Cultivating joy: Embarking on a garden journey
By Dana Cook
WSU Chelan/Douglas County Master Gardener
In our fast-paced world dominated by technology, dopamine hits and instant gratification, gardening can be a fulfilling and grounding (pun intended) hobby. But to a beginner, the prospect of cultivating a garden can be daunting. What to plant? Where? When? Over the coming months, I will demystify the essentials, guiding you through the basics of selecting a garden space, understanding soil and choosing the right plants.
Before delving into the how-to of gardening, let’s explore why gardening is a perfect antidote to today’s relentless demands for our attention. Few hobbies offer more physical, psychological, social and ecological benefits.
More than a mere pastime, gardening is classified as moderate physical activity, according to the Centers for Disease Control and Prevention (CDC). Yet, let’s not reduce it to “exercise.” We all know what often happens when we commit to an “exercise program.”
Taking care of your green companions by digging a hole for their home, spreading nutritious soil to sustain them and plucking weeds from their surroundings is far more enticing than a conventional workout routine. But gardening can burn 210-420 calories per hour for those motivated by quantifiable data.
Exposure to sunlight is another essential health benefit of gardening. Sunlight helps us create Vitamin D. In a UW Medicine Newsroom video, UW Medicine diet and nutrition specialist Morgan Chojnacki said 40% of American adults are Vitamin D deficient. Gardeners can increase Vitamin D levels by 8,000-50,000 international units (IU) with just 30 minutes spent in the sun.
Gardeners tend to be happy people. Some research indicates that inhaling the naturally occurring soil bacteria Mycobacterium vaccae might trigger the release of serotonin, the feel-good chemical.
Gardening can be a mindfulness practice, like meditation, offering stress relief. There is even a profession dedicated to using gardening as a treatment modality. Horticultural therapists use “the cultivation of plants and gardening activities to improve the mental and physical health of its participants,” according to the Horticultural Therapy Institute website (htinstitue.org). Regardless of the science, there’s an undeniable joy in playing in the dirt. Have you ever been unhappy making a mudpie?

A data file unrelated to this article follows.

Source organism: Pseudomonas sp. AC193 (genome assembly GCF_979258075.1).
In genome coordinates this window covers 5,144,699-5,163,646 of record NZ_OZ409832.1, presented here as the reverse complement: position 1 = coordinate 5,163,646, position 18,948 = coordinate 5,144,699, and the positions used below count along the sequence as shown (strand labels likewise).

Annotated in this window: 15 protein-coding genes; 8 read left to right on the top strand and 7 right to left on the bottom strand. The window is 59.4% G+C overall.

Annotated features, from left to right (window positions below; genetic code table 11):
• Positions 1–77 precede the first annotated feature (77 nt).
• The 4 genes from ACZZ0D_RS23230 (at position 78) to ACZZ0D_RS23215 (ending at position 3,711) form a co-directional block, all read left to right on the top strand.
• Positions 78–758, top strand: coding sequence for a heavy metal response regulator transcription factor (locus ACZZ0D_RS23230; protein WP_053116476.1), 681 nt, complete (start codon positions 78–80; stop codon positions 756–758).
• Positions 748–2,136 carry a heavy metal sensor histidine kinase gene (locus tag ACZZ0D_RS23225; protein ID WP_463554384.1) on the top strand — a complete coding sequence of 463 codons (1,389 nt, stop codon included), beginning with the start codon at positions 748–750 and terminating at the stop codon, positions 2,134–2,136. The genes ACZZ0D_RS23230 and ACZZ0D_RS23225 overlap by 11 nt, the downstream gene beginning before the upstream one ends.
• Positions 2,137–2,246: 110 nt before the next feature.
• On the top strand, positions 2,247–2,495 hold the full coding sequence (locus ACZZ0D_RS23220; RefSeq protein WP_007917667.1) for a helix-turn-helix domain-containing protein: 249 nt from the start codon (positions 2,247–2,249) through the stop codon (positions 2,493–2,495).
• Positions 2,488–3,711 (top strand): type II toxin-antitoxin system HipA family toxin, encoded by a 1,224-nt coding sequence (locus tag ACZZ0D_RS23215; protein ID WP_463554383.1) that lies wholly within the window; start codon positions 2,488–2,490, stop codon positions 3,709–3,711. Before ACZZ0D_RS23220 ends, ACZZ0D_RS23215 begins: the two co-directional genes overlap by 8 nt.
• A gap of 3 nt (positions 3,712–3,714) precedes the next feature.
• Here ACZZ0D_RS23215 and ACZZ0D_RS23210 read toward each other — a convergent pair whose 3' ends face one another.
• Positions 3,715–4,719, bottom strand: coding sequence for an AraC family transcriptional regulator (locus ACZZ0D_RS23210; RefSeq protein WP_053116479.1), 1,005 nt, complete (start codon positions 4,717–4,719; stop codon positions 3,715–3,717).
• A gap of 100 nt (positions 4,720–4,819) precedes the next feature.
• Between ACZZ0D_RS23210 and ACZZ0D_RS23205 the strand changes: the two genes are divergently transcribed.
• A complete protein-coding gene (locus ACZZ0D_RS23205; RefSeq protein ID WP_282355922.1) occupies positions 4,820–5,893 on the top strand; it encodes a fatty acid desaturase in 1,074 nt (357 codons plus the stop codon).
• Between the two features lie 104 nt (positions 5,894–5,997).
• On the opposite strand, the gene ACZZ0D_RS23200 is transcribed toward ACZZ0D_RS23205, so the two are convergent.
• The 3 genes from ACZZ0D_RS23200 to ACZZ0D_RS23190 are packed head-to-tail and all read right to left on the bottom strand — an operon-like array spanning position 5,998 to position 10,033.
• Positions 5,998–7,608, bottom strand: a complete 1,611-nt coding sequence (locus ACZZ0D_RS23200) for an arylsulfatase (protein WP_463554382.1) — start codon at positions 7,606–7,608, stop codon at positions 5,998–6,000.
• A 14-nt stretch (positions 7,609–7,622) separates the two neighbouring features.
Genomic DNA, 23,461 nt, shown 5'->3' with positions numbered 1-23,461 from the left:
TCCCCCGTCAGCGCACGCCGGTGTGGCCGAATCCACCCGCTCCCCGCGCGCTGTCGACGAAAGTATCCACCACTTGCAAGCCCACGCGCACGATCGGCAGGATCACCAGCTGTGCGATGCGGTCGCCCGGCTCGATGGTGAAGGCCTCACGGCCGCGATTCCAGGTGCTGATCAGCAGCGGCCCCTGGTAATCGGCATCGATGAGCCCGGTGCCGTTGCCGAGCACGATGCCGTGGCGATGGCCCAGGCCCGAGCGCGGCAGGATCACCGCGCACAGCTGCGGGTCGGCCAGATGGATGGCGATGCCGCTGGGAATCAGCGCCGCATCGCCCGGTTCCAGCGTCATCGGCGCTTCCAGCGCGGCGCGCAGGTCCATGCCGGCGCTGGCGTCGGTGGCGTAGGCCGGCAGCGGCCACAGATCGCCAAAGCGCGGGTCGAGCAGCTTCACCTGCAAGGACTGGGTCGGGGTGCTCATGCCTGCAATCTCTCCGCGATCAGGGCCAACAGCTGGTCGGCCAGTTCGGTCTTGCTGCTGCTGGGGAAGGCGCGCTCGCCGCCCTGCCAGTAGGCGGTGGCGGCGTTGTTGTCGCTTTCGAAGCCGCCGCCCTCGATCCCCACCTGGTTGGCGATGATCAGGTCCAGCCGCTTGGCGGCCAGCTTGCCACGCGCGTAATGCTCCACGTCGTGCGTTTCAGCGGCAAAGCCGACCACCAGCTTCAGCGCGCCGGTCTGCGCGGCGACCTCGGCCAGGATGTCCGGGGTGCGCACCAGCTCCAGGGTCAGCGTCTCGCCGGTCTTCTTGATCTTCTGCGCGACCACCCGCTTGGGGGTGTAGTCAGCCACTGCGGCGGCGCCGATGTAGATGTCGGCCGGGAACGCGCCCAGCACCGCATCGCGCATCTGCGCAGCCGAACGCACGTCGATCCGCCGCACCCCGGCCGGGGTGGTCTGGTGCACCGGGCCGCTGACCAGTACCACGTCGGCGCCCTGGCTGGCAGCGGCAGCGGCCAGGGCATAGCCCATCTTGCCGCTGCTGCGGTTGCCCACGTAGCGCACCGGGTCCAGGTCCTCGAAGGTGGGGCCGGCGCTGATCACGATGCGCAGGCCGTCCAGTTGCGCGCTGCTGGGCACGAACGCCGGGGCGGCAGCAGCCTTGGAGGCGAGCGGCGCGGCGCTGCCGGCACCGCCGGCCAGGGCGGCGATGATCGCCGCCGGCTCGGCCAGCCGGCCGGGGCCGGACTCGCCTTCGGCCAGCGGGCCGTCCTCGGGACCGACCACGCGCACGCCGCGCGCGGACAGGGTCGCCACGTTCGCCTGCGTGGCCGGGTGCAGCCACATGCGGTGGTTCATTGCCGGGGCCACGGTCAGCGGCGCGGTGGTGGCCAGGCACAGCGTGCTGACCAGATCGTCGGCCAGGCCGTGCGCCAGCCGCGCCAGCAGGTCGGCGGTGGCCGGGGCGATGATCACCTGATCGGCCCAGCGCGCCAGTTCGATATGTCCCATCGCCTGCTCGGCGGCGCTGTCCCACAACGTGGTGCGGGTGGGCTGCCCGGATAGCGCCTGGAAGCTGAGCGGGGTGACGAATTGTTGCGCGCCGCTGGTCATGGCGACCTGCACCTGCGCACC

While gardening can be a solitary endeavor, amplify the benefits by sharing with family, friends and the community. Encouraging kids to step away from screens and engage in the wonders of nature fosters valuable life skills, patience and responsibility. (Don’t tell them it’s exercise!) Older adults and younger children can connect through gardening to improve intergenerational relationships. Join a garden club or community such as the Washington Native Plant Society or the North Central Washington Dahlia Society. You can join the WSU Master Gardeners to learn more and support the community in gardening efforts. After all, few things strengthen neighborly relations more than sharing a homegrown tomato.
Supporting Mama Earth becomes second nature through responsible gardening practices. Preventing erosion, supporting beneficial insects and birds, and reducing carbon dioxide in the atmosphere are just a few ways gardening contributes to a green planet. Protecting our native pollinators is particularly interesting – especially if you like to eat! The U.S. Department of Agriculture reveals that 35% of the world’s food crops depend on pollinators. Without pollination, there would be no tangy, sweet, crunchy bite into the perfect Honeycrisp apple.
I hope to have convinced you that gardening is the perfect hobby by outlining only a few of its benefits. In my March column, I will delve into choosing the ideal garden space and location to set the stage for your transformative garden journey.
A WSU Chelan and Douglas County Master Gardener column appears weekly in The Wenatchee World. To learn more, visit bit.ly/MGchelandouglas or call (509) 667-6540.